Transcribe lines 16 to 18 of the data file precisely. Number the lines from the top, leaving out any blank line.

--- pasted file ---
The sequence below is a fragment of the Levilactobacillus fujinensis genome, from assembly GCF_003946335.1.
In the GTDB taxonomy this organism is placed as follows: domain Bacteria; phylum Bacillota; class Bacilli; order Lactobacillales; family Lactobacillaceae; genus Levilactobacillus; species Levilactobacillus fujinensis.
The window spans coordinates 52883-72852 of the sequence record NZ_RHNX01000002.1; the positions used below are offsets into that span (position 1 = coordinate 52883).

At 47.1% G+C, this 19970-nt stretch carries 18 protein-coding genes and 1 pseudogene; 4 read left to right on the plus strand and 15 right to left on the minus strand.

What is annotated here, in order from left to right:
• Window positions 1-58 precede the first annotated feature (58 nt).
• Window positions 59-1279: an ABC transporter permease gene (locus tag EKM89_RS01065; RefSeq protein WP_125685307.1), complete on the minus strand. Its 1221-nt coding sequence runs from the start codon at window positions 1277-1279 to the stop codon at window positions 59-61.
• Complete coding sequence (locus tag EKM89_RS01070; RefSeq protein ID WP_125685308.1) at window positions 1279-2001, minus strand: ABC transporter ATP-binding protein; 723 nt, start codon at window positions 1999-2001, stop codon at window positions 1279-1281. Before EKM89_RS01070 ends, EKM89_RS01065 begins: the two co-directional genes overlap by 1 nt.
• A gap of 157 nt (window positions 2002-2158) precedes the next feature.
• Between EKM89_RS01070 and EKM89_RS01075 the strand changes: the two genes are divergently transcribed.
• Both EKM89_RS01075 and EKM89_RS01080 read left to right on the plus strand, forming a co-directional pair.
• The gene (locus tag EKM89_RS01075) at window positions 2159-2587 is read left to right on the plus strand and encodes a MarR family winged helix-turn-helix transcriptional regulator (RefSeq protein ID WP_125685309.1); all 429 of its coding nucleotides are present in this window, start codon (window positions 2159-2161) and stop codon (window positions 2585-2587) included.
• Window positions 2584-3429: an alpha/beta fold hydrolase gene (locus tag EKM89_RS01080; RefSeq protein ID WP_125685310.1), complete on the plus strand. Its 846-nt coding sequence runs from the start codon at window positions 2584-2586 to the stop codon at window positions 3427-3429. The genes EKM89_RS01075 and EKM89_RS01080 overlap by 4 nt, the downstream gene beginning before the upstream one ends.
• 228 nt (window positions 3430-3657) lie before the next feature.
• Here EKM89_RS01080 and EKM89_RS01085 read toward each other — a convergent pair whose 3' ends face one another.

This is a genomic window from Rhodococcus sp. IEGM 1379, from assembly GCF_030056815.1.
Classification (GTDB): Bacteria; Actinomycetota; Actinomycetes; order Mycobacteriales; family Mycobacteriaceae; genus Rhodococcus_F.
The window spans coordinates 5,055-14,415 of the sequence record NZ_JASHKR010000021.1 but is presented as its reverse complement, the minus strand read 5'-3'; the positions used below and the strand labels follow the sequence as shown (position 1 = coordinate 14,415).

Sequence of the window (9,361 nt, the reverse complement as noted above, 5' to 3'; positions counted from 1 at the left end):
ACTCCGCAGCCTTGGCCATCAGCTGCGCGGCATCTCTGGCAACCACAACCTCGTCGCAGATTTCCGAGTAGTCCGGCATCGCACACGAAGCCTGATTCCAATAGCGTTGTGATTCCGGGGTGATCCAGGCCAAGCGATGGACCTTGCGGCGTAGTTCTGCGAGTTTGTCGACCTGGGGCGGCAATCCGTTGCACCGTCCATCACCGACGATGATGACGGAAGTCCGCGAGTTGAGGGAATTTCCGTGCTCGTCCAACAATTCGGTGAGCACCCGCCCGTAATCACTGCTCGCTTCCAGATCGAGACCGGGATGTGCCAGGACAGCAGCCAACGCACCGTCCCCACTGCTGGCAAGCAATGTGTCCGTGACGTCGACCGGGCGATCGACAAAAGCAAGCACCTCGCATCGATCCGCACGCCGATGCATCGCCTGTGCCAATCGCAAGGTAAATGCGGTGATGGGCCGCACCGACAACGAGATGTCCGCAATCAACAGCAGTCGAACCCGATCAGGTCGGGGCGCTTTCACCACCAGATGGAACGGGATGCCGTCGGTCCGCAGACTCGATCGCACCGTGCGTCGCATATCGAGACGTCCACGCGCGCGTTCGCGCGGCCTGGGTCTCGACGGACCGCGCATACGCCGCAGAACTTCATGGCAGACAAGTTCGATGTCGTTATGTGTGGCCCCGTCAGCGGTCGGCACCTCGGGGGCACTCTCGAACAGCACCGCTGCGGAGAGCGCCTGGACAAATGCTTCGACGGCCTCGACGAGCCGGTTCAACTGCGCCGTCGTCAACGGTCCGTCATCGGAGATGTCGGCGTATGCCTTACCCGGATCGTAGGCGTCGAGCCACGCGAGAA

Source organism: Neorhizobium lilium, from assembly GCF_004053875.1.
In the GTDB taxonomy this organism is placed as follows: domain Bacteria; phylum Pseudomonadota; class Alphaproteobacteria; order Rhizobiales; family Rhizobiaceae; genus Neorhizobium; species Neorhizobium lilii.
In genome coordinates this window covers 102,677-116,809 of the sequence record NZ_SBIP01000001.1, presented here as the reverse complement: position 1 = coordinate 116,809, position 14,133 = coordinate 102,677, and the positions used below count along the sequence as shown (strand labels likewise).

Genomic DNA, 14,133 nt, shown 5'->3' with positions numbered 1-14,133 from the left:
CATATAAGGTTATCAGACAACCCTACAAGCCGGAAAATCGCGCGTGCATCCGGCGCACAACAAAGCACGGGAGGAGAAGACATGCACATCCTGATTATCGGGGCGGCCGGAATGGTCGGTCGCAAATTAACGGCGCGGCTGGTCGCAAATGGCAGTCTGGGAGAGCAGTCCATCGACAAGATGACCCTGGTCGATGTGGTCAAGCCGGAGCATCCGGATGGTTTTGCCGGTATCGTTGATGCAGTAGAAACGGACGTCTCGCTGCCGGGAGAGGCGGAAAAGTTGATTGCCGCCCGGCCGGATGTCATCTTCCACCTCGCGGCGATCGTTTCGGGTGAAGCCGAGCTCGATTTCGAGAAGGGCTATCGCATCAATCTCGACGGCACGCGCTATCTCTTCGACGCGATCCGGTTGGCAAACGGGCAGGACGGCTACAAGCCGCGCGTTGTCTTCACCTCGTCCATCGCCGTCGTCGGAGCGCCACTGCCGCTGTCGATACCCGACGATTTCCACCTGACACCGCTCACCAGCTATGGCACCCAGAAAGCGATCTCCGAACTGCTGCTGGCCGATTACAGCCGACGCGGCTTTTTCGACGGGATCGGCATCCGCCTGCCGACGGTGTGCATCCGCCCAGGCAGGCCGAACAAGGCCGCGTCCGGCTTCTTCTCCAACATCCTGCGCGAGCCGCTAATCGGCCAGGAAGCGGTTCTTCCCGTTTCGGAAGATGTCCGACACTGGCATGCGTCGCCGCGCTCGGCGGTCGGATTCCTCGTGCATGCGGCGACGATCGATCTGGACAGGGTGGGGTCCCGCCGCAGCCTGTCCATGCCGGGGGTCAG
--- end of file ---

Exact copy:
This is a genomic window from Rhodococcus sp. IEGM 1379, from assembly GCF_030056815.1.
Classification (GTDB): Bacteria; Actinomycetota; Actinomycetes; order Mycobacteriales; family Mycobacteriaceae; genus Rhodococcus_F.
The window spans coordinates 5,055-14,415 of the sequence record NZ_JASHKR010000021.1 but is presented as its reverse complement, the minus strand read 5'-3'; the positions used below and the strand labels follow the sequence as shown (position 1 = coordinate 14,415).